Friday, April 1, 2016

Memoria Press Literature

Being part of the Schoolhouse Review Crew means that we're always reviewing different types of curricula that meet various learning styles. In this way, our schooling can be considered eclectic. When it comes down to it though, our foundation is literature-based. We spend the majority of our school day reading. I want my children to have a love of reading good books with rich literature. My little ones often read books above their grade level, so I was pleased to receive the Third Grade Literature Guide Set from Memoria Press to use with my second grader.

Memoria Press is known for its easy-to-use classical Christian materials. They believe in the "cultivation of wisdom and virtue through meditation on the Good, the True, and the Beautiful" by training in the liberal arts and studying great books and great thinkers of the Western Tradition. Their products are characterized by 3 things: simplicity, quality, and affordability. They are designed to be used by anyone from an inexperienced homeschool parent to a seasoned classroom teacher.

This curriculum covers an entire year of literature by using the following books:
  • Farmer Boy
  • Charlotte's Web
  • A Bear Called Paddington
  • Mr. Popper's Penguins

Each title has a corresponding student study guide workbook and a teacher guide book. The teacher guide looks identical to the student book except that the answers are given. Also, it contains quizzes and tests for the students.

The student work books have the same basic format and are divided into chapters that correlate to the literature books.

Reading Notes
This portion lists 3-5 words from the chapter and defines them. It explains characters, places, and terms that are relevant to a certain time period. (Mr. Popper's Penguins varies slightly in that it has a Pronounce & Spell section where no definitions are listed.) 

This section pulls quotes directly from the book and prints in bold type a word in which the student may not understand. There are lines to write in a definition. Drawing attention to these words help the student to better understand the reading portion and encourages better vocabulary.

Comprehension Questions
This part asks 4-6 questions about the chapter. These questions help the student to think deeper, compare and contrast, form concise answers, write good sentences with proper capitalization and punctuation, and remember important aspects about the story. It also encourages purposeful reading.

This portion lists a quote or two from the story and is to be used for oral discussion. It introduces a higher-level of thinking as it can open the students to deeper concepts.*

Discussion Questions
This contains a handful of questions that, again, can be used to make the students dig deeper in their understanding. They might not understand everything fully just yet, but the questions be beneficial to the process.*

This section is filled with varying activities. Things like copywork, sequencing, composition, mapping, drawing, charting, character studies, and more further the learning and teach more than literature.

The back of the student book also contains an appendix. This section is quite fascinating. Depending on the study, you will learn a short biography of the author, farm machinery and clothing from the 1800s, poems, a recipe for marmalade and birds' nest pudding, and other interesting things.*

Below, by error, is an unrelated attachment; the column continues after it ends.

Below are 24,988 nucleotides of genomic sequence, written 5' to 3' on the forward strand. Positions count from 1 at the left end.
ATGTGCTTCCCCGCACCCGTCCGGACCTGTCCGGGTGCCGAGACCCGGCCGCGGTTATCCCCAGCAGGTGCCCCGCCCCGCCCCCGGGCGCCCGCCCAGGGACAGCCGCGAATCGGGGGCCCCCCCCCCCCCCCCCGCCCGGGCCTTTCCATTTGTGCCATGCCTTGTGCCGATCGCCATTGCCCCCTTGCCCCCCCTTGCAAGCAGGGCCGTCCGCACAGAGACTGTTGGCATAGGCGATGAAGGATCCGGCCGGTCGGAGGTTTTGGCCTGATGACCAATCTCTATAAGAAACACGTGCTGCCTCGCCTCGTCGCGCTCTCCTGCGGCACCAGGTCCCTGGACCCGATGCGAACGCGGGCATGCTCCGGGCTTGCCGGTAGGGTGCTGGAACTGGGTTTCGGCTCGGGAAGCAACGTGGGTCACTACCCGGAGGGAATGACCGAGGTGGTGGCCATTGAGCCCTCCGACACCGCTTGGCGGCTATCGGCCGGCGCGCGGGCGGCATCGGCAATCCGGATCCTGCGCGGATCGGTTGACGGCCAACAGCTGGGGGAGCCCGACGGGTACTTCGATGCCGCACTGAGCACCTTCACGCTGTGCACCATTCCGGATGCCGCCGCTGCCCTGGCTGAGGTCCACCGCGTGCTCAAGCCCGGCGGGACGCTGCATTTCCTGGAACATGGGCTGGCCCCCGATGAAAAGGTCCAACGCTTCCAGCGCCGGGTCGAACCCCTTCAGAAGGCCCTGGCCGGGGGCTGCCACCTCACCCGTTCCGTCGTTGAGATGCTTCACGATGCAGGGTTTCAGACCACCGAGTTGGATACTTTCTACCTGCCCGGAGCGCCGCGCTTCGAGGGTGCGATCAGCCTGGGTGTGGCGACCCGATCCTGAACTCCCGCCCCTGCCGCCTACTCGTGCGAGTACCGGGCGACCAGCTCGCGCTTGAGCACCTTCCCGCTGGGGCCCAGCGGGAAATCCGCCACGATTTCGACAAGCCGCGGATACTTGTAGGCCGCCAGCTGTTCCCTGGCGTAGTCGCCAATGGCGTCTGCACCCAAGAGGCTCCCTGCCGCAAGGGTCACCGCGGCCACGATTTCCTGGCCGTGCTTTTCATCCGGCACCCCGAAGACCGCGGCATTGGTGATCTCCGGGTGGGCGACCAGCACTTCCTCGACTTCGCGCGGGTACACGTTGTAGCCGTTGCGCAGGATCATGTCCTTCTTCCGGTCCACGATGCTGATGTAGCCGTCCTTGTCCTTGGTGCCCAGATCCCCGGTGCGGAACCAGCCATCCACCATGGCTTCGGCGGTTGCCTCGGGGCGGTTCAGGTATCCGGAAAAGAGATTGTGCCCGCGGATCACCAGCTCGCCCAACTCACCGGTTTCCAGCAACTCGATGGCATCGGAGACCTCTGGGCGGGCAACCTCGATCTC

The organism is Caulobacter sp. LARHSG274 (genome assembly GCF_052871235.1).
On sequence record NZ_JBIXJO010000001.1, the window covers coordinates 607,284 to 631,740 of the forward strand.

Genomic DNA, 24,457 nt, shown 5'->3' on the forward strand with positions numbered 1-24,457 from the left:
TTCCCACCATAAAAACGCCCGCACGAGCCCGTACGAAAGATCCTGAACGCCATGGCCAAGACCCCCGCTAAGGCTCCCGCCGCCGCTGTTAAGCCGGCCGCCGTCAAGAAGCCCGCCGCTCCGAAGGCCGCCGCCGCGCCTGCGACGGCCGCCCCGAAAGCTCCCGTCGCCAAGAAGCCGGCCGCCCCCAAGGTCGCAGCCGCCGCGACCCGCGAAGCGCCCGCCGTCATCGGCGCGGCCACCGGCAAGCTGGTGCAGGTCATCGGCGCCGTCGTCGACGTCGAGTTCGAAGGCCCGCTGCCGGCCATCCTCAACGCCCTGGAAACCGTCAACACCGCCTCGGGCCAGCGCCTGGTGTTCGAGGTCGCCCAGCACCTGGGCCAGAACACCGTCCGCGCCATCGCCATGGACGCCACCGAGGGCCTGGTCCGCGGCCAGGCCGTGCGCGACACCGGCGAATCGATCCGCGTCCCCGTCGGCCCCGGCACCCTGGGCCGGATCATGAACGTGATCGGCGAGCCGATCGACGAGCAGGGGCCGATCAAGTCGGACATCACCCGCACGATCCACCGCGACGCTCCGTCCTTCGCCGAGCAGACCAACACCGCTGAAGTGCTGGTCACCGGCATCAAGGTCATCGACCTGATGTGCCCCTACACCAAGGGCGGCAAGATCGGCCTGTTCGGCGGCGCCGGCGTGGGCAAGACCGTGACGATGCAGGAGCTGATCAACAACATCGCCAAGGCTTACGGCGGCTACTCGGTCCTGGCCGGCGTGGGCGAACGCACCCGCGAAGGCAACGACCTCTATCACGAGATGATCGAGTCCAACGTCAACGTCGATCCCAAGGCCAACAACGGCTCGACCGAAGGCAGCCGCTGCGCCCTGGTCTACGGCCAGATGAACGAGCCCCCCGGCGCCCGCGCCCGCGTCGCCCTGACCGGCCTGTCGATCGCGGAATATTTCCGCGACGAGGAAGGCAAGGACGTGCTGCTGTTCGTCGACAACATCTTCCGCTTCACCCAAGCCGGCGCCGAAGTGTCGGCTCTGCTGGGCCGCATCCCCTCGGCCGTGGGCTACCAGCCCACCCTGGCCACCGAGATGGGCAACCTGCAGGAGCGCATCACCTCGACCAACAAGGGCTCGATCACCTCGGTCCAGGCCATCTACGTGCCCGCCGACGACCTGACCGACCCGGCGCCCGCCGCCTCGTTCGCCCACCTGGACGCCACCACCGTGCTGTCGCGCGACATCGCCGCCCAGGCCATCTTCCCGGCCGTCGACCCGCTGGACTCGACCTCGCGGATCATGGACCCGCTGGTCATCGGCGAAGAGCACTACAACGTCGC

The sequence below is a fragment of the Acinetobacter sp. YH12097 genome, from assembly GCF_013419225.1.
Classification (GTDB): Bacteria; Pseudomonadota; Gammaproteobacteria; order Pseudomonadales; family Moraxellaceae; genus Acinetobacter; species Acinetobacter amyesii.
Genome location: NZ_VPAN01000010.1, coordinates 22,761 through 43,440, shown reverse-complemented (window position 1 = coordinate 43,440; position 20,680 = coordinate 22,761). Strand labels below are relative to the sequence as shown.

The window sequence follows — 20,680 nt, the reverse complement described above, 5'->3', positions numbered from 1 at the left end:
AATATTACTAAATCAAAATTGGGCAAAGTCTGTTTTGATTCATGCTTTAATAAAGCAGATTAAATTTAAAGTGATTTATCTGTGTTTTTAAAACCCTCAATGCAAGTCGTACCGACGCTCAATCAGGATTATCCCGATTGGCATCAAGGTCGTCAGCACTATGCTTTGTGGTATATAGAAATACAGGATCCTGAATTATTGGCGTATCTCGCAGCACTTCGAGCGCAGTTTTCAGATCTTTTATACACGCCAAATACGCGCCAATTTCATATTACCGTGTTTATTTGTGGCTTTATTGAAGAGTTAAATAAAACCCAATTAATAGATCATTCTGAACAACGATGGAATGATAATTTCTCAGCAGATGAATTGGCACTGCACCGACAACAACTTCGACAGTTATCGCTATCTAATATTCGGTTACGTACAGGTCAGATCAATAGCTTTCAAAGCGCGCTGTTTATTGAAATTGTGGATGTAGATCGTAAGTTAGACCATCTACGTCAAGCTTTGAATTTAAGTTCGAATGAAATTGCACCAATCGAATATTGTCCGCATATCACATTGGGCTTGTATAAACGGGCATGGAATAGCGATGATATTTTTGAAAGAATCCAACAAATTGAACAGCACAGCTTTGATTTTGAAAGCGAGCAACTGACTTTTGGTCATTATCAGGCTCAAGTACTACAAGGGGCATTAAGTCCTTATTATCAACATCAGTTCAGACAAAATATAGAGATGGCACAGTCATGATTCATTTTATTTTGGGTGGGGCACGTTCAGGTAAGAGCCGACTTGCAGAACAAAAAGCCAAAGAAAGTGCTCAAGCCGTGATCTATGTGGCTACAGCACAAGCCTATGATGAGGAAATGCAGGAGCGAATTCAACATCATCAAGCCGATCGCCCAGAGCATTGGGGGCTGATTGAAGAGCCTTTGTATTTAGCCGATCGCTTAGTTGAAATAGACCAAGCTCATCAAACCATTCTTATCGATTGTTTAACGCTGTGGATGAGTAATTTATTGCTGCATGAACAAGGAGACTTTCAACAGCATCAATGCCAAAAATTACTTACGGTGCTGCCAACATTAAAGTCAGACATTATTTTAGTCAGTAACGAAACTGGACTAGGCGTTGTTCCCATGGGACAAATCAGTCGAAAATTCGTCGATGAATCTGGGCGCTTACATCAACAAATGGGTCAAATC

*Mr. Popper's Penguins study guide does not have these sections. 

Since the studies are independent of each other, I gave my daughter her choice of which book she would like to start with. She chose A Bear Called Paddington. Right away, she enjoyed the story and fell in love with Paddington's silly ways. She read the book on her own, but would often read portions to her brothers and me that she found amusing, such as Paddington re-painting Mr. Brown's picture, his magic tricks, and his dropping a sandwich on a man's head at the theater.

This study does a wonderful job at encouraging developing reading skills and encouraging an active mind. I appreciate being able to point out difficult words or terms that are related to time-periods before the reading in order to better ensure understanding. The Comprehension and discussion questions let me know if she understood what she read. Since the teach guide is very thorough, if my daughter doesn't know the answer to a question, I can easily give clues or key words to jog her memory and get her to think of the answer on her own.

The enrichment activities were by far our favorite part of the study besides the actual reading of the book. We found locations on a map of London, determined Paddington's route on the globe, discussed what "You're worth your weight in gold" means, and made marmalade (which she fed to her baby brother "by the spoonful" just like Paddington.)     

We have thoroughly enjoyed this study together. She even asked me this morning when she can start another book from the list (she's chosen Charlotte's Web). While she is used to reading quality literature, this guide has taken her understanding of it to a deeper level. The teacher guides could not be simpler to use. I love that each title has its own student and teacher books instead of being combined into one large book for the entire year's curriculum. Quality literature, quality activities, quality learning. I am so thankful to have this resource in our home.

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You can read more reviews of this level or of some of the other products offered by Memoria Press by visiting the Schoolhouse Review Crew blog. 

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